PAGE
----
I don’t want my clothing, etc, to be noticed, I go for the gestalt, hopefully.
    What I do compliment others, stranger, on, is perhaps if they have been in line with a whiny child or are doing well in a bad situation, I will say, sometimes, “You have such patience, what a good mother you are.”
    Things like that.
    When someone notices my shoes or earrings…I feel like a lightweight, and not to be taken seriously

    • Sal

      Again, my philosophy is that compliments on items are compliments on taste. You chose what you’re wearing, and if a stranger takes the time to reach out and say something nice about that, how could that be negative?

      • M

        I think the fallacy in this thinking is the assumption that people have a decent amount of time, interest, money and other resources to put into developing their clothing taste. Many people would look at me and maybe think “hmm.. ok.. she looks like most other heavy girls and sometime she wears a lot of colors.” and they would never have any idea about the art I create and the photographs I have captured over the years. When I make art, I can share it with many more people than my clothing tastes, honestly. I work with a bunch of guys that were surprised to find out I had my ears pieces 5 times despite me wearing earrings and my hair being pulled back every single day. I recently took some handmade baby items into work and even the guys were gushing over them.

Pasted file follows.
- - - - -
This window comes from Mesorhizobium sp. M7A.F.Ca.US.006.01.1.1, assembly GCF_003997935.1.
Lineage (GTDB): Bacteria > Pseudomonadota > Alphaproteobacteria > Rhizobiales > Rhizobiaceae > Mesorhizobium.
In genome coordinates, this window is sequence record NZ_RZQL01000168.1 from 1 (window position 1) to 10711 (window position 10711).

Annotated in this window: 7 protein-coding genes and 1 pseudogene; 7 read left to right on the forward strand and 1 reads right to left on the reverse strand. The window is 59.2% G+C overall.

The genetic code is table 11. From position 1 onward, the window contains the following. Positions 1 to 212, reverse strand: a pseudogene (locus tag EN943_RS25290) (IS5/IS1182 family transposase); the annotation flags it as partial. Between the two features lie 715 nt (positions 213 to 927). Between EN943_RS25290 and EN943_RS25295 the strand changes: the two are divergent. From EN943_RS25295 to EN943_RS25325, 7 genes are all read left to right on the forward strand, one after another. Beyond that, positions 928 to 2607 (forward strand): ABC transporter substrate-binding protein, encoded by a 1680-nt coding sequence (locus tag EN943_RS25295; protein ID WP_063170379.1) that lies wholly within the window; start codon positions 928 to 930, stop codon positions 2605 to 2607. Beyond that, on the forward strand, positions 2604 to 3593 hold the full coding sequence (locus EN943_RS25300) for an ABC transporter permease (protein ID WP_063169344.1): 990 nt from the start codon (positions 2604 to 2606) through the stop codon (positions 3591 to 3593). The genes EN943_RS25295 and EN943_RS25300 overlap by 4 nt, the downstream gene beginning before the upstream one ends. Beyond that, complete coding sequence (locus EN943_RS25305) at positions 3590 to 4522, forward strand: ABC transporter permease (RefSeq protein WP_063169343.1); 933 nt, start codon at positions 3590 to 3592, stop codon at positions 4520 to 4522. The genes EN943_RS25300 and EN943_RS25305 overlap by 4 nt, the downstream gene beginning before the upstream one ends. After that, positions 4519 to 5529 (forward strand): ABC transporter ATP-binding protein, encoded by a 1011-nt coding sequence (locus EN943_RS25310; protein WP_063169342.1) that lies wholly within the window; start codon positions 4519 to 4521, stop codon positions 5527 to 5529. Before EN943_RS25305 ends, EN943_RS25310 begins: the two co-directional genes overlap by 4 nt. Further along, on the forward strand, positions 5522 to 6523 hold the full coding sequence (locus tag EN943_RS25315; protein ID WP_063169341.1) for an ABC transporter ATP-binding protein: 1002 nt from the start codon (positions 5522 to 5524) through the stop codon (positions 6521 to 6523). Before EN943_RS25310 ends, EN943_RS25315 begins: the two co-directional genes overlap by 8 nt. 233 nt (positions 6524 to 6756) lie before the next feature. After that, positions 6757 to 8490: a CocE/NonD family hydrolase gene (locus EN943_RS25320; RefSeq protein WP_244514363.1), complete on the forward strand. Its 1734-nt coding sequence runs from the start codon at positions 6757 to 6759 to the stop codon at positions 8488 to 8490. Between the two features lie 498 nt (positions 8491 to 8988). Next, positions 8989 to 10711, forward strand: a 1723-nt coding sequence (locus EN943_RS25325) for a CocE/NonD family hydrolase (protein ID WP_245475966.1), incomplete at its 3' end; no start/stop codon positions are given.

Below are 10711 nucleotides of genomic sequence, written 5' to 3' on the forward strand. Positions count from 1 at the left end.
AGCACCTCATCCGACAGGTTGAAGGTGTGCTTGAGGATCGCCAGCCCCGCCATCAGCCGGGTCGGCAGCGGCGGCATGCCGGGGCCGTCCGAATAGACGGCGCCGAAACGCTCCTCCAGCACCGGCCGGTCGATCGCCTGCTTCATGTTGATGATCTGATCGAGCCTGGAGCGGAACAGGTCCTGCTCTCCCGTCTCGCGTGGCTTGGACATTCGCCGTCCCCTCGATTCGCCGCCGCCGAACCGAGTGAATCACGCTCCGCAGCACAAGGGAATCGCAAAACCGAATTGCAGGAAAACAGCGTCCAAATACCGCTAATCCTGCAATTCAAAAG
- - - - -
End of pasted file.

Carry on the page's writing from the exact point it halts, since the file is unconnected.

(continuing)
• M

          Sorry about the typos in there…

        • Sal

          But, M, I guess I just don’t see why someone who offers a positive comment to a stranger can be faulted for not seeing more or knowing more about the recipient. Someone who passes you on the street won’t know about your art because they don’t know YOU. Does that mean that, if that person tells you they like your top, they’re failing you somehow? And even if their assumptions about how much effort you put into your tastes are incorrect, they’re still giving you a positive thought. Furthermore, if complimenting hair texture or posture or other physical traits are out, then I’m not sure what’s left … at least for people who aren’t friends, relatives, or acquaintances.

          To each her own, obviously, and I definitely agree that giving compliments on things OTHER than appearance is a positive, beneficial, and valuable practice. But I disagree with the idea that we should prevent ourselves from offering compliments on appearance. The more praise in the world, the better, in my opinion.

          • M